Birdhouse Ornament in the Round

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This article is from Issue 32 of Woodcraft Magazine.

Make something "tweet" for the holidays.

Desginer/Turner/Writer: Edward Thomson

Two simple turnings (the body or house and the top or roof) combine to form a delightful tree trimmer. Try a variety of contrasting woods for different looks, and use a simple brass screw eye to hang the ornament with a hook. This is an ideal assignment for a beginning turner wanting to make a memorable gift for friends and loved ones.

Note: See the Convenience-Plus Buying Guide for the items used in this story.

Begin with the body

1 Mount a four-jawed chuck with standard 2" dovetail jaws to your lathe and securely tighten the jaws on a 1¾ × 1¾ × 4" blank (we used maple). Set your lathe speed to 2,000 rpm and use a 1" roughing gouge to establish a 1¾"- diameter cylinder, as shown in Photo A. (Note: Use the same speed for all the turning stages unless specified.)

2 Next, true up the end grain with a 3/8" spindle gouge, keeping the tip just below centerline.

3 Decrease the speed to 1,000 rpm. Referring to the left-hand dimensions in Figure 1, use a rule and pencil to transfer the depth marks onto the cylinder as shown in Photo B, starting from the trued end.

4 Stop the lathe. Using a drill and 3/8" brad-point bit, bore a ¾"-deep entrance hole where shown in Figure 1 and as shown in Photo C. Switch to a 1/8" bit and drill the perch hole.

5 Restart the lathe and increase the speed to 2,000 rpm. Using a 1/8" parting tool, cut a groove at the neck line, leaving a 7/8" diameter as shown in Photo D. Periodically check the diameter with a caliper.

6 Switch to a 3/8" spindle gouge and shape the upper part of the body down to the neck line as shown in Photo D Inset.

7 Then, with the tool rest centered on the workpiece, taper the body end with a 1" skew as shown in Photo E. Keep the bevel against the body, pushing it toward the end while using the heel of the skew. Use the Body Template to check the shape.

8 Stop the lathe and angle the tool rest across the end grain. With a 1" skew flat on the tool rest, use the point of the skew to cut into the center of the body in small increments to a depth of ½". (You can see where the center is as the workpiece spins.) Switch to a ¼" scraper and hollow the inside of the body down past the entrance hole (but not the perch hole). Leave the rim wall thickness at 1/8" (Photo F).

9 Stop the lathe and reposition the tool rest parallel with the axis of the body. Now using a 3/8" spindle gouge, shape the stem down to 7/16" at the ball, as shown in Photo G. Shape the ball with a 1/8" parting tool as shown in the Photo G Inset.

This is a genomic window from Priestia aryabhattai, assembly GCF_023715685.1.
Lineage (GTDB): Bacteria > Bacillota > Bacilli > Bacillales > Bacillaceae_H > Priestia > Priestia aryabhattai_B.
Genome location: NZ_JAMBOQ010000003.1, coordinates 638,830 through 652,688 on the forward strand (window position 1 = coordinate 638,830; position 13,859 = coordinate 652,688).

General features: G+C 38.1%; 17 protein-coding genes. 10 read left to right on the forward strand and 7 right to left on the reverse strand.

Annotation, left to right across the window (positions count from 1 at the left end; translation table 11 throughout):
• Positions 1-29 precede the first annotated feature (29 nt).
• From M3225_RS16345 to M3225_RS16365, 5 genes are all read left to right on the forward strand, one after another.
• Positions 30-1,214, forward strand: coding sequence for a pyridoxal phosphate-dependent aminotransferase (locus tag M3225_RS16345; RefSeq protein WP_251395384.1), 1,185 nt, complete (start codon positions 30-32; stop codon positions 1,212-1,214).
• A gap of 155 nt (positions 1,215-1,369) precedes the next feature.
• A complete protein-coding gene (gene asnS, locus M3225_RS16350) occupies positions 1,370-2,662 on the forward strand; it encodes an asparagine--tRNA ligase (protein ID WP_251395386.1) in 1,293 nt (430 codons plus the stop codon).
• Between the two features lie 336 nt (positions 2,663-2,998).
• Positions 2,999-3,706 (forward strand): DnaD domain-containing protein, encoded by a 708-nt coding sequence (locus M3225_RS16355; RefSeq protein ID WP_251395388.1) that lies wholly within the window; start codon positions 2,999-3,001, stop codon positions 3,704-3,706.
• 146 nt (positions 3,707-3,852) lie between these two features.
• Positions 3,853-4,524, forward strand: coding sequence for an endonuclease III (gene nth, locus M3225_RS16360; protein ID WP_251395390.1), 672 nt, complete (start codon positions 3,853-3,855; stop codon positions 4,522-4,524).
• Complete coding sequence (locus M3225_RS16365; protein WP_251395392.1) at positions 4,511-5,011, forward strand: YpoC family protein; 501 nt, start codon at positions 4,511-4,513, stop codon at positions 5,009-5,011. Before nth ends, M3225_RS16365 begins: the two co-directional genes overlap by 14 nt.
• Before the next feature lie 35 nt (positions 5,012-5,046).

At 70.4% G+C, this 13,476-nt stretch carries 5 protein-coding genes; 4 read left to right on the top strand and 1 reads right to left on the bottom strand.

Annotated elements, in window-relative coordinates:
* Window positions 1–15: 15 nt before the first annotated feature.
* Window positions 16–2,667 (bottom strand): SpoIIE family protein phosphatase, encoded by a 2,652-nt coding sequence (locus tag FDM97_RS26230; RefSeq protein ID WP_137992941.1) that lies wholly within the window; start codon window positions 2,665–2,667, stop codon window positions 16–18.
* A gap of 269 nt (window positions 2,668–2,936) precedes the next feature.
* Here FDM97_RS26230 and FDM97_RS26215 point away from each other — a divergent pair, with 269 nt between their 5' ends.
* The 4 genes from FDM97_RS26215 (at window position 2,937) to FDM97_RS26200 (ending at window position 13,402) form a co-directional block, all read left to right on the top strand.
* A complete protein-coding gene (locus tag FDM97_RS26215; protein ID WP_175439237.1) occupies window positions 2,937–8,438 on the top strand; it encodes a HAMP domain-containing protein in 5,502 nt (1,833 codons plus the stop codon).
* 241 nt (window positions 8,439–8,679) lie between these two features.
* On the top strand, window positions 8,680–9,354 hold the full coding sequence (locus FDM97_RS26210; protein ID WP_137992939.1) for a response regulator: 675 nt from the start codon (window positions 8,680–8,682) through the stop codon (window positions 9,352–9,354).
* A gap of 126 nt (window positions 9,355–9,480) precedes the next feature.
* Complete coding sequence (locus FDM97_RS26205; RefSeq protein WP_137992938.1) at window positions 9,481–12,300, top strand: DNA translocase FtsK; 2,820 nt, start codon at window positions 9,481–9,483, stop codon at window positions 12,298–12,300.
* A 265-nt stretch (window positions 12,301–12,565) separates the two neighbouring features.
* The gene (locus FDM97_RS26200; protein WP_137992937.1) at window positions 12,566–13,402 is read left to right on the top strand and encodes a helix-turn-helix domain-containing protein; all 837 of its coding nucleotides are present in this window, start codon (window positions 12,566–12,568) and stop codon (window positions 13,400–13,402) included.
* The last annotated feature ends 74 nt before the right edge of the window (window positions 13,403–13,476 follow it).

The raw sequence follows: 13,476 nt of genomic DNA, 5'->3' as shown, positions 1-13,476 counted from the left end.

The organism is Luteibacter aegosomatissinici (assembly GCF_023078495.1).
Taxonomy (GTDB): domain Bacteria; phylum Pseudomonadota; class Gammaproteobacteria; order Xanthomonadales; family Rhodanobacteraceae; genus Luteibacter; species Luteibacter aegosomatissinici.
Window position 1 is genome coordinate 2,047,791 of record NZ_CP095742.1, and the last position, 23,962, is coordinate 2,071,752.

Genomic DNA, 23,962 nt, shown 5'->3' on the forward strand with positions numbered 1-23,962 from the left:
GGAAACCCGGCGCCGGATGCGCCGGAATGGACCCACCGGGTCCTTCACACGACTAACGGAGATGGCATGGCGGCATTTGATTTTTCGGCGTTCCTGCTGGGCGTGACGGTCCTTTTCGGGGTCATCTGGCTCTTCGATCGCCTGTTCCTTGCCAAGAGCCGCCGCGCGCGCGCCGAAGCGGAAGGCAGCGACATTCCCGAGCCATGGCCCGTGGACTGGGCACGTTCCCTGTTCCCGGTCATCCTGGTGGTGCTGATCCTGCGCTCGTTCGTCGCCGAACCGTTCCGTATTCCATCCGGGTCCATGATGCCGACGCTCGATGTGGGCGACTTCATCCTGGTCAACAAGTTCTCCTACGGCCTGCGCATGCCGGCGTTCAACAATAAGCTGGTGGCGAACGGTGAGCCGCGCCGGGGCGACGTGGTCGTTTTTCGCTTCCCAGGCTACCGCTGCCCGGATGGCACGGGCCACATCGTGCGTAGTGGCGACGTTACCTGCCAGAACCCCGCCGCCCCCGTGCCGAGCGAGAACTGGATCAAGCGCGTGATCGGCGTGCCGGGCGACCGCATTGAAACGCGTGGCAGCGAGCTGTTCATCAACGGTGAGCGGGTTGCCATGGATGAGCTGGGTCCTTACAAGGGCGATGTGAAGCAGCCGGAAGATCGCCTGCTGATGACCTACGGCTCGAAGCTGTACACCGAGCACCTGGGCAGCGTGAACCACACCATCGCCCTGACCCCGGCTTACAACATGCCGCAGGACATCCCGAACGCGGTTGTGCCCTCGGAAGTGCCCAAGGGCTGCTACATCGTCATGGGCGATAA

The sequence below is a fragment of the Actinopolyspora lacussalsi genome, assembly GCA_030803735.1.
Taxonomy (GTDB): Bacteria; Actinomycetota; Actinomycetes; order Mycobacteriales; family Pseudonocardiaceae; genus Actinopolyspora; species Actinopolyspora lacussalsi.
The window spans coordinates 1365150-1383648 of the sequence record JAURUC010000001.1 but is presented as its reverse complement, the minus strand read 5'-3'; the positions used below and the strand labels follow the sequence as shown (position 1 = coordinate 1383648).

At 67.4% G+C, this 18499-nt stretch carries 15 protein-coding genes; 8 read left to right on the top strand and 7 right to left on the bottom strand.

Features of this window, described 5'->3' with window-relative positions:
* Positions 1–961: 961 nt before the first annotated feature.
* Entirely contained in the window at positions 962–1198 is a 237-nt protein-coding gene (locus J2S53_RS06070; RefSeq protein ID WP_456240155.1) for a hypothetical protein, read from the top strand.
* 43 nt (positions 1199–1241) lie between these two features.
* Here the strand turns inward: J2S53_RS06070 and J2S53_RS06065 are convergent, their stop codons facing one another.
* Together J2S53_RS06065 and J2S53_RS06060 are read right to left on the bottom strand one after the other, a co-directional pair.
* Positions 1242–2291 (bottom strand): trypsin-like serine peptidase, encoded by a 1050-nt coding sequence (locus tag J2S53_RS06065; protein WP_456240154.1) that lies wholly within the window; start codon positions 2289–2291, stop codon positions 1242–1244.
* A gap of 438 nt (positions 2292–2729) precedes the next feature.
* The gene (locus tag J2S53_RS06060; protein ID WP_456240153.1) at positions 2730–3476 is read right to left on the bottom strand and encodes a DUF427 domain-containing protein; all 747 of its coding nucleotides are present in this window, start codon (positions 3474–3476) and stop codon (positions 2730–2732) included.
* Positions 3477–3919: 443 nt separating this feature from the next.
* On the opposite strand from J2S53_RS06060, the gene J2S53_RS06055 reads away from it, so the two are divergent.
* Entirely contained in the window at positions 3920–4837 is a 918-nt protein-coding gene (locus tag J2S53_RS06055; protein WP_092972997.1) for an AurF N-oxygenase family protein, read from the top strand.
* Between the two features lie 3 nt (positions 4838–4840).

10 Decrease the speed to 1,000 rpm and lightly sand the body with 180-, 220-, and 320-grit sandpaper (Photo H). Increase the speed to 2,000 rpm and part off the body with a 1/8" parting tool as shown in the Inset. Hand-sand the nub at the end of the ball.

Turn and add the top

1 Chuck-mount a 17/8 × 17/8 × 3"-long blank for the birdhouse top. (Use a contrasting wood.) Turn the block to a 17/8" cylinder with a 1" roughing gouge and true the end with a 3/8" spindle gouge.

2 Take the rule and measure the outside diameter of the body as shown in Photo I.

3 Transfer the body measurement onto the trued end of the cylinder as shown in Photo J. This establishes the recess diameter.

4 Using the point of a 1" skew, cut in 1/8" at the mark, and then hollow the recess with a ½" round-nose scraper to a depth of 1/8".

5 Turn off the lathe and test the fit of the body in the top as shown in Photo K. Enlarge the opening if needed.

6 Move the tool rest parallel to the axis and transfer the dimensions from the Top Template to the cylinder with a rule and pencil as before. Using a 3/8" spindle gouge, shape the top, leaving 5/16" at the chuck end. Check the shape against the template.

7 Sand the top using 180-, 220-, and 320-grit sandpaper and then part off the top at a slight upward angle with the 1/8" parting tool to create a point. Hand-sand the top smooth.

8 Cut a 1/8  × 1/8" strip of walnut 6" long, using a straightedge and utility knife. Hand-sand the piece to round over the corners. From it, crosscut a piece measuring 1¼" long for the perch.

9 Apply a small amount of glue around the recess in the top. Fit the body in the top and rotate slightly to spread the glue. Dab a spot of glue in the perch hole and insert the perch, allowing ½" to protrude.

10 Make a point in the center of the top with an awl and then screw in a ½" brass screw eye with 1/8" hole as shown in Photo L. Hang the ornament with a fine string and spray-finish it with two to three coats of satin lacquer. Once dry, dress up the birdhouse with a small bird glued to the perch. 

About Our Turner

“Woodturning is my way of relaxing from my everyday job as a cabinet and furniture maker,” says West Virginian Edward Thomson. Several years ago, Ed began turning by making small turned gifts for family and friends using leftover scraps of wood. He now sells his turned items at craft shows and galleries.


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